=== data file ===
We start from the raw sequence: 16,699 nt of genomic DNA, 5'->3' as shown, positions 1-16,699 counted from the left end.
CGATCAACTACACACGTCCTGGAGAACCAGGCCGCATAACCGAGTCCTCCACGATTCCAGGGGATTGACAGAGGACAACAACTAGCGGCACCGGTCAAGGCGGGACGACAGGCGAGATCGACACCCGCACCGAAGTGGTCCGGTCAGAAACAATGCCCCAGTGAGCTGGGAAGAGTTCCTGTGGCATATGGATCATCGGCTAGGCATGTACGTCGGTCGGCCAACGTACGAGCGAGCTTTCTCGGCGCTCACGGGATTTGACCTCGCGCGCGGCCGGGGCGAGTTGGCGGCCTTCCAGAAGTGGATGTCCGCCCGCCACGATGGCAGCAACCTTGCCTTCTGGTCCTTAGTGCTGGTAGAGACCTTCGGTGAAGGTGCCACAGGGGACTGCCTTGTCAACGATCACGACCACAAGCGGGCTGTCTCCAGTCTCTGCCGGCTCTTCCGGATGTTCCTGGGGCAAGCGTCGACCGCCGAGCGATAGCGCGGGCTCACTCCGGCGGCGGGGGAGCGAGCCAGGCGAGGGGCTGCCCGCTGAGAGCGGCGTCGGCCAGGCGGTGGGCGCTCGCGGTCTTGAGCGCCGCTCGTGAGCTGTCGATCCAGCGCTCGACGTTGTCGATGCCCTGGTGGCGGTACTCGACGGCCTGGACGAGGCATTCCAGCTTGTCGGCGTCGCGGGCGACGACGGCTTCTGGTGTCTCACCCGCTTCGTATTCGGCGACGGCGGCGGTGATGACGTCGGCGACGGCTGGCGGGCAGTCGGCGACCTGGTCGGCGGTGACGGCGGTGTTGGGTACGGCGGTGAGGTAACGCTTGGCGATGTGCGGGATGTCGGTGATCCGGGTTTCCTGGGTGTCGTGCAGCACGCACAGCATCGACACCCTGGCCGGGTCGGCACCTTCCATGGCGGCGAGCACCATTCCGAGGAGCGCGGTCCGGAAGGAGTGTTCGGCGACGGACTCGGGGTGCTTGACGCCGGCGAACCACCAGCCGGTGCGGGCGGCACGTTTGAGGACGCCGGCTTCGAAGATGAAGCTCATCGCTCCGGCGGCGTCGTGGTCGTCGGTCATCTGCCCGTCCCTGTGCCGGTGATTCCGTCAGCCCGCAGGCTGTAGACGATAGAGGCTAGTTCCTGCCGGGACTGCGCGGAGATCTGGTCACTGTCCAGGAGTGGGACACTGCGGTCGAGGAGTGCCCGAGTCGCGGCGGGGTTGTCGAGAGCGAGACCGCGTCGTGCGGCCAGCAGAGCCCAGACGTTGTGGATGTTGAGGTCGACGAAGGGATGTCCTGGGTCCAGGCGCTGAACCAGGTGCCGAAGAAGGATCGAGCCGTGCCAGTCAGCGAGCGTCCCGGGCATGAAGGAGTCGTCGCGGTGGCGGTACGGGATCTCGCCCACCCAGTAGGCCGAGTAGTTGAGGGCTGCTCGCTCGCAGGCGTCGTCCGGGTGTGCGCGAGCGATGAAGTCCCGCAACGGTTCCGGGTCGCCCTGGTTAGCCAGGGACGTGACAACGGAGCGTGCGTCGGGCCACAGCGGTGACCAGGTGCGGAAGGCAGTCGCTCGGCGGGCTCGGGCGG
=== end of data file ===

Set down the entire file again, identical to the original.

We start from the raw sequence: 16,699 nt of genomic DNA, 5'->3' as shown, positions 1-16,699 counted from the left end.
CGATCAACTACACACGTCCTGGAGAACCAGGCCGCATAACCGAGTCCTCCACGATTCCAGGGGATTGACAGAGGACAACAACTAGCGGCACCGGTCAAGGCGGGACGACAGGCGAGATCGACACCCGCACCGAAGTGGTCCGGTCAGAAACAATGCCCCAGTGAGCTGGGAAGAGTTCCTGTGGCATATGGATCATCGGCTAGGCATGTACGTCGGTCGGCCAACGTACGAGCGAGCTTTCTCGGCGCTCACGGGATTTGACCTCGCGCGCGGCCGGGGCGAGTTGGCGGCCTTCCAGAAGTGGATGTCCGCCCGCCACGATGGCAGCAACCTTGCCTTCTGGTCCTTAGTGCTGGTAGAGACCTTCGGTGAAGGTGCCACAGGGGACTGCCTTGTCAACGATCACGACCACAAGCGGGCTGTCTCCAGTCTCTGCCGGCTCTTCCGGATGTTCCTGGGGCAAGCGTCGACCGCCGAGCGATAGCGCGGGCTCACTCCGGCGGCGGGGGAGCGAGCCAGGCGAGGGGCTGCCCGCTGAGAGCGGCGTCGGCCAGGCGGTGGGCGCTCGCGGTCTTGAGCGCCGCTCGTGAGCTGTCGATCCAGCGCTCGACGTTGTCGATGCCCTGGTGGCGGTACTCGACGGCCTGGACGAGGCATTCCAGCTTGTCGGCGTCGCGGGCGACGACGGCTTCTGGTGTCTCACCCGCTTCGTATTCGGCGACGGCGGCGGTGATGACGTCGGCGACGGCTGGCGGGCAGTCGGCGACCTGGTCGGCGGTGACGGCGGTGTTGGGTACGGCGGTGAGGTAACGCTTGGCGATGTGCGGGATGTCGGTGATCCGGGTTTCCTGGGTGTCGTGCAGCACGCACAGCATCGACACCCTGGCCGGGTCGGCACCTTCCATGGCGGCGAGCACCATTCCGAGGAGCGCGGTCCGGAAGGAGTGTTCGGCGACGGACTCGGGGTGCTTGACGCCGGCGAACCACCAGCCGGTGCGGGCGGCACGTTTGAGGACGCCGGCTTCGAAGATGAAGCTCATCGCTCCGGCGGCGTCGTGGTCGTCGGTCATCTGCCCGTCCCTGTGCCGGTGATTCCGTCAGCCCGCAGGCTGTAGACGATAGAGGCTAGTTCCTGCCGGGACTGCGCGGAGATCTGGTCACTGTCCAGGAGTGGGACACTGCGGTCGAGGAGTGCCCGAGTCGCGGCGGGGTTGTCGAGAGCGAGACCGCGTCGTGCGGCCAGCAGAGCCCAGACGTTGTGGATGTTGAGGTCGACGAAGGGATGTCCTGGGTCCAGGCGCTGAACCAGGTGCCGAAGAAGGATCGAGCCGTGCCAGTCAGCGAGCGTCCCGGGCATGAAGGAGTCGTCGCGGTGGCGGTACGGGATCTCGCCCACCCAGTAGGCCGAGTAGTTGAGGGCTGCTCGCTCGCAGGCGTCGTCCGGGTGTGCGCGAGCGATGAAGTCCCGCAACGGTTCCGGGTCGCCCTGGTTAGCCAGGGACGTGACAACGGAGCGTGCGTCGGGCCACAGCGGTGACCAGGTGCGGAAGGCAGTCGCTCGGCGGGCTCGGGCGG